About

A Pauper’s Pen & Parcel

formerly:

“probatio pennae pro Sarcalogos”

I’ve changed the name of this blog for two reasons.  First, not many people enjoy riddles or puzzles in languages other than their native tongue (go figure).  While I enjoy “playing” with latin, I don’t think my playfulness came out as intended (not surprising).  I believe many saw as austere and foreboding what was meant to be light-hearted and interesting.   So, since I don’t want anyone to be put off by the title I’ve decided to try something new.   I only pray that God would enable me to communicate the things of Christ that are of His will and intentions; not mine.

This leads me to the second reason I changed this title.  Certainly nothing we do pertaining to God is of ourselves.  At least it shouldn’t be.  Anything that is done that is of any value at all is totally because of Christ.  I am totally dependent upon Him for any insight or any line of reasoning contained herein.  The good stuff is His and the mistakes are mine.  “A Pauper’s Pen and Parcel” is meant to convey the nature of our bankrupt flesh and the need for the sustaining strength of the Holy Spirit.

For my own amusement, I left the original introduction intact, but blue:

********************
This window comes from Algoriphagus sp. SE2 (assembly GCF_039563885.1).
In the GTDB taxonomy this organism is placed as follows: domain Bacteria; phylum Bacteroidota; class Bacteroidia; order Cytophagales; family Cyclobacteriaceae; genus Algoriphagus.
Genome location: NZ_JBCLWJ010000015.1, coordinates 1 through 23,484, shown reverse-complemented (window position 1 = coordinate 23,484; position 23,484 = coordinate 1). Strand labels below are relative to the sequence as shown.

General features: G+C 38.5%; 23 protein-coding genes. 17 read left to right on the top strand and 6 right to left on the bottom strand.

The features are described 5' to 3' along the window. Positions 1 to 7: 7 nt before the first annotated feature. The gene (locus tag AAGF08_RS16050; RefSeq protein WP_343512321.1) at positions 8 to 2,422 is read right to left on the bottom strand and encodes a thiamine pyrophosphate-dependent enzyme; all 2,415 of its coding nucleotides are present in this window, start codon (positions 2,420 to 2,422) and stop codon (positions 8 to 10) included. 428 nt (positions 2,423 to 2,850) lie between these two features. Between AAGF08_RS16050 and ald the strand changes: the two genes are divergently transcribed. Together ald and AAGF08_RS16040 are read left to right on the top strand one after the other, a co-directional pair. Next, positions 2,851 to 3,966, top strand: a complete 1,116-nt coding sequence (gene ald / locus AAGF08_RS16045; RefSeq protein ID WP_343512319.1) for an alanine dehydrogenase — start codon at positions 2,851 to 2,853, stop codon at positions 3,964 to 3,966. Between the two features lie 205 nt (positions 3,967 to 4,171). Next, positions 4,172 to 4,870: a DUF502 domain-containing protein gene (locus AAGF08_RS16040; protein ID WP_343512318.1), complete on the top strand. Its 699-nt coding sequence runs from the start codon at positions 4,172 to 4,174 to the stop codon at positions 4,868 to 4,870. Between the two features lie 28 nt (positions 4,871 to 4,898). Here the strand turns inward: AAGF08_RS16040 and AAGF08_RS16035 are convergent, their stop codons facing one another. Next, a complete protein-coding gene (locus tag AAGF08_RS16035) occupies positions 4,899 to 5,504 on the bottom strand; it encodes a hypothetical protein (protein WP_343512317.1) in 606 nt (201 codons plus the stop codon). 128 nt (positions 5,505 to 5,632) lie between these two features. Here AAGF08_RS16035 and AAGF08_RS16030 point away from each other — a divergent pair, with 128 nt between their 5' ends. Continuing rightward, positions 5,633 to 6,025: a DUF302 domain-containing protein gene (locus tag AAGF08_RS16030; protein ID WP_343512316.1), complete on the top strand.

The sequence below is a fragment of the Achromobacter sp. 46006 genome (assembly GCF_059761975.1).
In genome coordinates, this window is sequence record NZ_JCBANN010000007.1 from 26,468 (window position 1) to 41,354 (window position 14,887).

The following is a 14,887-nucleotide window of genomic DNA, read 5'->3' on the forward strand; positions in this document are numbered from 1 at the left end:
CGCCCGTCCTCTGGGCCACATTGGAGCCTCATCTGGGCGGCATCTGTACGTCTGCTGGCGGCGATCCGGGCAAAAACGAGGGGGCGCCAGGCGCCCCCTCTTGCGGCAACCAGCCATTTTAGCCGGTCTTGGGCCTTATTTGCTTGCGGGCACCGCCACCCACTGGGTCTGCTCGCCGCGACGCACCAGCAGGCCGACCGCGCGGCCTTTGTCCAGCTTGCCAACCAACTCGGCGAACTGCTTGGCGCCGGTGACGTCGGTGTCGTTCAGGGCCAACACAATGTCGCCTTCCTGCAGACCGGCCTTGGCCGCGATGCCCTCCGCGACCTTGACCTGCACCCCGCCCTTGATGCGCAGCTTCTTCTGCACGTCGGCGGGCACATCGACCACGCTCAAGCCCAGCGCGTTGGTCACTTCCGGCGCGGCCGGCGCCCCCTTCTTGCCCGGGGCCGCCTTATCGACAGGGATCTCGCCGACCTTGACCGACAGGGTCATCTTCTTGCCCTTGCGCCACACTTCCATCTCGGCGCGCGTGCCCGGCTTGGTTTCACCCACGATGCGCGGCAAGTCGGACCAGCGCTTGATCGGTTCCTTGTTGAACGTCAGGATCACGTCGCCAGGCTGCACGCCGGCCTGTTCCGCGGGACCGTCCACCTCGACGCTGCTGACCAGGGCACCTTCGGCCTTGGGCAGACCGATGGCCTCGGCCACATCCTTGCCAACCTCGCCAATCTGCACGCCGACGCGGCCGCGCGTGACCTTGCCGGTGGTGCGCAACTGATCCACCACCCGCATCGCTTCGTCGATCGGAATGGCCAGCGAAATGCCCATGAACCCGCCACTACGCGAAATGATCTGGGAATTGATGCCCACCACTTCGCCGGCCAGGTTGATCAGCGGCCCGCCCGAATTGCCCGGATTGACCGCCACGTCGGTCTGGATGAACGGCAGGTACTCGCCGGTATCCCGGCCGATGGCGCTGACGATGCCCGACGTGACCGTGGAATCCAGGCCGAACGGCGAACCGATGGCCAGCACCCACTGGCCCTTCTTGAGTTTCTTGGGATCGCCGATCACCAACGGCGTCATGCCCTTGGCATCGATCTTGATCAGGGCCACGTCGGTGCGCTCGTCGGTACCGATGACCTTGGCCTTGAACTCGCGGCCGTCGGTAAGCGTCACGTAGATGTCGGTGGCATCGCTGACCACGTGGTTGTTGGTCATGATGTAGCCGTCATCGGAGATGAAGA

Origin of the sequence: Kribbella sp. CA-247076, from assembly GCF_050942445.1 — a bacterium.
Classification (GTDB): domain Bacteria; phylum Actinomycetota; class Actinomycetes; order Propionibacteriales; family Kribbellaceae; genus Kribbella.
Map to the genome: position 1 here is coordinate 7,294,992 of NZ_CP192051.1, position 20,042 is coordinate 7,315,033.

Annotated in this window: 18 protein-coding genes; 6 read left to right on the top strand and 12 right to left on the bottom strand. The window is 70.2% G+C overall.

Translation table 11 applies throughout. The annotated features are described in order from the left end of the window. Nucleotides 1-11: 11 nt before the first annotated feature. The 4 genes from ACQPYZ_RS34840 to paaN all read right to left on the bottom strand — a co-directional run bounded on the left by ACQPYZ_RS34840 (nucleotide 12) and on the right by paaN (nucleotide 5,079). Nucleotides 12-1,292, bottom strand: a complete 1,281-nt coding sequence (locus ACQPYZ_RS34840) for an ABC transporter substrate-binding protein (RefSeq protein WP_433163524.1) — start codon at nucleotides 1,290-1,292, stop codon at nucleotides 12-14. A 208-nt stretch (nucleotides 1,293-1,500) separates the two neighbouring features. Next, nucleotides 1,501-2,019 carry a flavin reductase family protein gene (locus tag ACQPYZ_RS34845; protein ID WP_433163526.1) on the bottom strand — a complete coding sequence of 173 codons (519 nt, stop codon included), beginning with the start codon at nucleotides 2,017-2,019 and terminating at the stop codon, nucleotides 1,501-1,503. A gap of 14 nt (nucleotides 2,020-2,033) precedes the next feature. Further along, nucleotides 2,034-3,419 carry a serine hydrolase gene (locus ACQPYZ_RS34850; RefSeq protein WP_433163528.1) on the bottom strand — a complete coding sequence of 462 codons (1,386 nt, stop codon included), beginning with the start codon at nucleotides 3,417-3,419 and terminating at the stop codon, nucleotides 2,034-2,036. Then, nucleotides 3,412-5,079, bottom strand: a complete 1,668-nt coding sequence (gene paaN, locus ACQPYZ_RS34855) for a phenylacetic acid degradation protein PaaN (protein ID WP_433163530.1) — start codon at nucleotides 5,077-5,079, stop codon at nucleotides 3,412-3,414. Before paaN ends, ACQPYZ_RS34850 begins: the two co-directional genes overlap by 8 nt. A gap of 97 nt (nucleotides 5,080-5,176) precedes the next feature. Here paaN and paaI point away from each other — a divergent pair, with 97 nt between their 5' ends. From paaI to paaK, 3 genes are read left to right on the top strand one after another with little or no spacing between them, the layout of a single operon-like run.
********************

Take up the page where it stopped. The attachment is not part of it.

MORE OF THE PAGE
Admittedly…. The Latin phrase that titles this blog is probably illogical.[picapp align=”right” wrap=”true” link=”term=feather&iid=16784″ src=”0016/37d852ae-db9c-48a8-a2fb-a188357e5820.jpg?adImageId=11139242&imageId=16784″ width=”234″ height=”313″ /]

“Probatio pennae” is a medieval phrase that means “a pen test”.  It was used to describe the process of testing a new writing quill, one that was freshly shaped (something most of us have never attempted).  If a pen test was completed successfully, usually a few scribbles on a piece of scrap, then the pen was deemed usable for quality penmanship; an important skill before Johannes Gutenberg.

“Pro Sarcalogos” is a Latin phrase that implies “for Christ, the incarnate word.”  From my perspective, this is not a common phrase, either.  It is, however, descriptive of our firm believe that Christ is God’s Word made flesh.

Placed together, as they are, a Latin speaker would have trouble making sense of the combination.  But, since we don’t speak Latin (at least most of us), let’s break a grammatical rule or two.

What I want to convey with this strange combination is a sense of beginning; of starting a journaling process (with a new pen, if you will), and of carefully crafting an environment where God’s Word is explored and considered. 

And it is this environment where I hope, with God’s blessing, the things of the Gospel will be unpacked.  We’ll examine things of theology and doctrine; things that pertain to relationship with Jesus Christ and life; and things that Glorify the Father and add to our enjoyment of Him forever.

No small task for sure.  But, if you’re inclined to venture in, then it’s my hope that, every now and then, you’ll find something interesting.]

Dave

 

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